The latest WikiLeaks outrage — the publication of 250,000 confidential U.S. State Department cables, complete with the names of thousands of U.S. informants living in oppressive regimes — is summarized well in this article by Spiegel International. For more background, a former WikiLeaks employee writes at the Guardian about the corrupt, secretive and unaccountable culture within the organization.
This excerpt about Belarus, otherwise known as Europe’s last dictatorship, illustrates perfectly how the WikiLeaks gang has undermined its own alleged principles:
Dismay mounted, however, with the arrival of Israel Shamir, a self-styled Russian “peace campaigner” with a long history of antisemitic writing. Shamir was introduced to the [WikiLeaks] team under the pseudonym Adam, and it was only several weeks after he had left –- with a huge cache of unredacted cables –- that most of us started to find out who he was.
Press enquiries started to trickle in. A little research revealed his unsavoury history, but I was told Julian [Assange, founder of WikiLeaks] would be unwilling for WikiLeaks to publish anything critical of Shamir. Instead, shamefully, we put out a statement simply distancing WikiLeaks from him.
There followed even more damning allegations. Shamir had been seen leaving the interior ministry of Belarus, an eastern European dictatorship.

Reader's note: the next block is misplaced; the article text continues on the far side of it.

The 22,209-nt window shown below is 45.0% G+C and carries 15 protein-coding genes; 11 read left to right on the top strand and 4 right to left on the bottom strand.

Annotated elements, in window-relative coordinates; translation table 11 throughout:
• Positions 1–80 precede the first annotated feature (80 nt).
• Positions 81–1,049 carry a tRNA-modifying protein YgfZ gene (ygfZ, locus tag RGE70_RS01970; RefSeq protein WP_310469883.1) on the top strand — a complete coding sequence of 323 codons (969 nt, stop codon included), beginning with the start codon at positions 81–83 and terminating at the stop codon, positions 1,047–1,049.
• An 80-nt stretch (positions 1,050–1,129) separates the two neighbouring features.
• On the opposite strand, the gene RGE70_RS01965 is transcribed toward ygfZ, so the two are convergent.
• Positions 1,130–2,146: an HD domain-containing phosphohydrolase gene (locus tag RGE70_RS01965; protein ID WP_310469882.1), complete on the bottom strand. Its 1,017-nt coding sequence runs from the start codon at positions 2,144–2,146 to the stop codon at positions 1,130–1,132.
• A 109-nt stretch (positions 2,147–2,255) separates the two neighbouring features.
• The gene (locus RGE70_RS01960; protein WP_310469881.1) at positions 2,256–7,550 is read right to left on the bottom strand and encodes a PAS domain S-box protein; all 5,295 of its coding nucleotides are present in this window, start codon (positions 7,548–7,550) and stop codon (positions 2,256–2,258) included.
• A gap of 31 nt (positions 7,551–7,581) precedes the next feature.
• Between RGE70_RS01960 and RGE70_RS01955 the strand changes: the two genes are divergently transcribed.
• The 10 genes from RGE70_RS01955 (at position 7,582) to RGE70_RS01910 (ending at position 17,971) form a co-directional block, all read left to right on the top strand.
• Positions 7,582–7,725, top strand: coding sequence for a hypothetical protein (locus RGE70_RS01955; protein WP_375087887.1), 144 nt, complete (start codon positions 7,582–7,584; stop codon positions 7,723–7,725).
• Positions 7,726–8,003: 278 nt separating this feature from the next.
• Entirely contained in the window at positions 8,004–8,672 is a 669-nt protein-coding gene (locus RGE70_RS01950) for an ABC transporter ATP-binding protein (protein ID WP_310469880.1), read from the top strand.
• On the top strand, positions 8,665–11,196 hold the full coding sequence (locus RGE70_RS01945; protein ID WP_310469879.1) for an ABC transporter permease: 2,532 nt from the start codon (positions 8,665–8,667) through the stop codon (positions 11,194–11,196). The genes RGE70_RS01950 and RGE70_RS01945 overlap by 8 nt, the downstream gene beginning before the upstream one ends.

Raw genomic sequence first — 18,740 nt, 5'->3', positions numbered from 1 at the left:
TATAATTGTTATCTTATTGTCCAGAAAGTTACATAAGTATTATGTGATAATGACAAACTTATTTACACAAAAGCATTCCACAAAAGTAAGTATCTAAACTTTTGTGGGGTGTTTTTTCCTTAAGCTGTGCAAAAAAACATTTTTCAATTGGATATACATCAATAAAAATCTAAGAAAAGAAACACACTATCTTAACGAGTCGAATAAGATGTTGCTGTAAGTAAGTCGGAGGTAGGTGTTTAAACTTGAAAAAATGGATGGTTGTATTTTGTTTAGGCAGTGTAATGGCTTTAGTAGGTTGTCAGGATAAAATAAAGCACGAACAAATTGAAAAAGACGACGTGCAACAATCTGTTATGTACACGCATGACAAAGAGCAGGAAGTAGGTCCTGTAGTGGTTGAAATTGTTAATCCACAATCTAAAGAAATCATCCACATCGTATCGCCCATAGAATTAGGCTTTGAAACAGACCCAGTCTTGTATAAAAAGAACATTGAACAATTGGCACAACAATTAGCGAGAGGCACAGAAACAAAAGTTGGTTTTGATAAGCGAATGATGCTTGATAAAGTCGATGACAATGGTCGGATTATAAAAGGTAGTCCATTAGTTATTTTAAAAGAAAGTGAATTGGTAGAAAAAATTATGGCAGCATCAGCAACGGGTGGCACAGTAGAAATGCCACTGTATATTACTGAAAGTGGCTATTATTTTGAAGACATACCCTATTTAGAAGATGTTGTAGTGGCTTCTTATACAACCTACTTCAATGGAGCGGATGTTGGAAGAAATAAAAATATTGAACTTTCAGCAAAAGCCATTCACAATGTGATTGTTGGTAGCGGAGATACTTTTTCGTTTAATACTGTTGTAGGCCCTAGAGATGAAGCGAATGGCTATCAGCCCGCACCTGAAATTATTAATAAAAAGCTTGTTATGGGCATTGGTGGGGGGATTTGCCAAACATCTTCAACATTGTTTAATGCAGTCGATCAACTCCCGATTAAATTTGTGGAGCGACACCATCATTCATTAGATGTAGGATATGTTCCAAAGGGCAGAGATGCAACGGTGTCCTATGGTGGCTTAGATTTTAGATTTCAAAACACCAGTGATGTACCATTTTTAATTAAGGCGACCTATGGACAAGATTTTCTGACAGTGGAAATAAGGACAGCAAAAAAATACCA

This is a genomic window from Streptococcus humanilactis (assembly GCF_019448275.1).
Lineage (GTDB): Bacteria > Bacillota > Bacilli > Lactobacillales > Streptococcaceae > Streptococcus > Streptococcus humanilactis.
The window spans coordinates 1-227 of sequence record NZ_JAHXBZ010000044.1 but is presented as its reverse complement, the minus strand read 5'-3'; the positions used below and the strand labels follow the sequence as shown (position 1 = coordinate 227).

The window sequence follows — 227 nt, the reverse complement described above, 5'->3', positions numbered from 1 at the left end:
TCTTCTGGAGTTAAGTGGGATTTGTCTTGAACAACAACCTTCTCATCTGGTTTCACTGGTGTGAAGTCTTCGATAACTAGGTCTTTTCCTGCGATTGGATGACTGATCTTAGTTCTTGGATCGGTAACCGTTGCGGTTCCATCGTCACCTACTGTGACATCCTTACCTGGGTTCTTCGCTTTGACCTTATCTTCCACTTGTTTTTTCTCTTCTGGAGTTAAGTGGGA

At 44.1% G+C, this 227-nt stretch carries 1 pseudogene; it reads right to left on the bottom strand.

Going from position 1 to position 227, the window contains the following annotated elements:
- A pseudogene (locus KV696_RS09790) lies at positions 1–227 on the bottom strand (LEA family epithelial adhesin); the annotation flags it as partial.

The next day, the country’s dictator, Alexander Lukashenko, boasted he would start a Belarusian WikiLeaks showing the US was funding his political rivals.
Scores of arrests of opposition activists followed the country’s elections –- but Shamir wrote a piece painting an idyllic picture of free, fair, elections in a happy country.
Human rights groups demanded answers, amid fears that Belarus may have received material from the cables. No answers were supplied. Julian would not look into the matter.
The part later in the article about WikiLeaks’ insistence that the former employee sign a non-disclosure agreement would be delicious irony if the organization didn’t have so much blood on its hands.
The chief lessons of WikiLeaks are two-fold: First, as Hot Air’s Allahpundit observes:
Wikileaks has become the authoritarian’s best friend, not only leading state police straight to the doorsteps of informants but giving potential informants every reason to keep their mouths shut when it comes to exposing their government’s crimes.
This is not a studied neutrality, or allegiance only to truth. It is for all intents and purposes making a value judgment in favor of authoritarian regimes over democratic ones. To deny this is to deny reality.
And second, Assange and his co-conspirators, rather than proving the merits of transparency, have simply demonstrated the danger of letting a small group of unaccountable people wield control over information. They are guilty of everything they accuse governments (but mostly the U.S. government) of doing, and more.
– By Kyle Wingfield